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Lessons the low cost airlines could learn from fitted kitchen retailers

Chris Turnbull

Lessons the low cost airlines could learn from fitted kitchen retailers

I read with interest that the perennial news story about credit and debit charges levied by businesses and, in particular the low cost airlines, has resurfaced as the OFT’s consultation on the issue comes to an end.

This isn’t the first time that the airlines have been criticised for their lack of transparency and fairness in their pricing, a subject I’ve blogged on previously about similar practices in our own market.

But whilst the issue is clearly very emotive – and I’m no apologist for the airlines – are you and me, the customers, partly to blame through our desire to pay the lowest cost for everything?

Is the success of the low cost airlines not entirely due to our desire and susceptibility for attractive headline prices?

Clearly, where the airlines let themselves down is that the size of the charge bears no relation to the actual cost, their lack of payment method alternatives and poor transparency of these costs until you’re well through the transaction process.

We took a decision at the beginning of the year to offer customers the additional option to pay their interim and final payments by debit or credit card.  Having looked at the charges being levied by our merchant acquirer (23p for debit cards and up to 1.89% for credit cards), we took the decision not to pass on the debit card levy.

However, for the record, we do charge 2% for credit cards with the additional 0.11% used to cover costs such as the monthly terminal rental and till rolls and the delay in receiving payment from the bank.

Not passing on this levy (a charge, for example, that would amount to £125 on a £5,000 payment) would make a significant dent in the profitability of a job which we would inevitably have to pass on via a higher charge for their kitchen to the customers electing to pay by credit card.  In a market where price is one of the key determinants, hiding this optional charge in the total cost could easily make the difference between us winning a job or a potential customer going elsewhere.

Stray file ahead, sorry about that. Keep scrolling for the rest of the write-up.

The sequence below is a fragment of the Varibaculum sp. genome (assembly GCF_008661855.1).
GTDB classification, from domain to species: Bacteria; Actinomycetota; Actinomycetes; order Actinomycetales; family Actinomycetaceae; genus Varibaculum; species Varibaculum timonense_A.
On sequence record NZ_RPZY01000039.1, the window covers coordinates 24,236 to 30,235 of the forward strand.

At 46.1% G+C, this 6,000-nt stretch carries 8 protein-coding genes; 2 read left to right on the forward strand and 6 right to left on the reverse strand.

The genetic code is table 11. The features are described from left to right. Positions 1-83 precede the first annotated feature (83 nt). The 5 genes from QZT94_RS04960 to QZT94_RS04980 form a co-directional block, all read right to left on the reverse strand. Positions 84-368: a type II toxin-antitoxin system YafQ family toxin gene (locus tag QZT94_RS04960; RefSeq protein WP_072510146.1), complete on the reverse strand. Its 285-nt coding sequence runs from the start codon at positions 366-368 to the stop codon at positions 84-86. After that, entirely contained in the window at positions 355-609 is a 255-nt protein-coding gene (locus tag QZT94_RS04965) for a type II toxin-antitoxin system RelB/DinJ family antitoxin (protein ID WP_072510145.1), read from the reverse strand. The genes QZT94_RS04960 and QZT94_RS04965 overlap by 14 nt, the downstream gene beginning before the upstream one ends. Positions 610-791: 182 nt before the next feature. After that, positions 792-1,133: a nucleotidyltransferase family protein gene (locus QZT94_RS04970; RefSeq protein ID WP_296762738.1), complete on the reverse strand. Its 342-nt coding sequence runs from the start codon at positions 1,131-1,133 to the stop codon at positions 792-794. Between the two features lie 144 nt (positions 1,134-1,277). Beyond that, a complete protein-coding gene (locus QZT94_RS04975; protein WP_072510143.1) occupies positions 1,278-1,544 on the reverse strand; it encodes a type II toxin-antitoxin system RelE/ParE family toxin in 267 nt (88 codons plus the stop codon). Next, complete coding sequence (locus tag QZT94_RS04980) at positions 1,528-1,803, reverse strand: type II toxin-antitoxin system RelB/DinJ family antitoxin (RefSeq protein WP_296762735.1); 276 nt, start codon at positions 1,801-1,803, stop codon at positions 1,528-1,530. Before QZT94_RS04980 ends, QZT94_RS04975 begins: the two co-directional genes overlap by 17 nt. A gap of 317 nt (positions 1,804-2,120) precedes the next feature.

By making clear the optional charge payable at the earliest appropriate time customers are free to make the decision whether they want to pay by credit card – and incur the charge – or one of the other, levy-free options to pay such as by bank transfer, cheque or even good old fashioned cash!

As I blogged recently, it’s important to us to run our business in the right way – a way that, in the long run, has a positive effect in terms of driving future recommendations from delighted customers.

So not making a charge for debit card transactions was an easy decision for us and is, we feel, the right thing to do (we make our money selling kitchens, not buncing on a charge we would choose not to levy if we didn’t have to). We feel that by being open, honest and transparent on the issue we’re being true to our company values and brand proposition.

I find it strange the low cost airlines and other business who do make the charge, don’t think the same!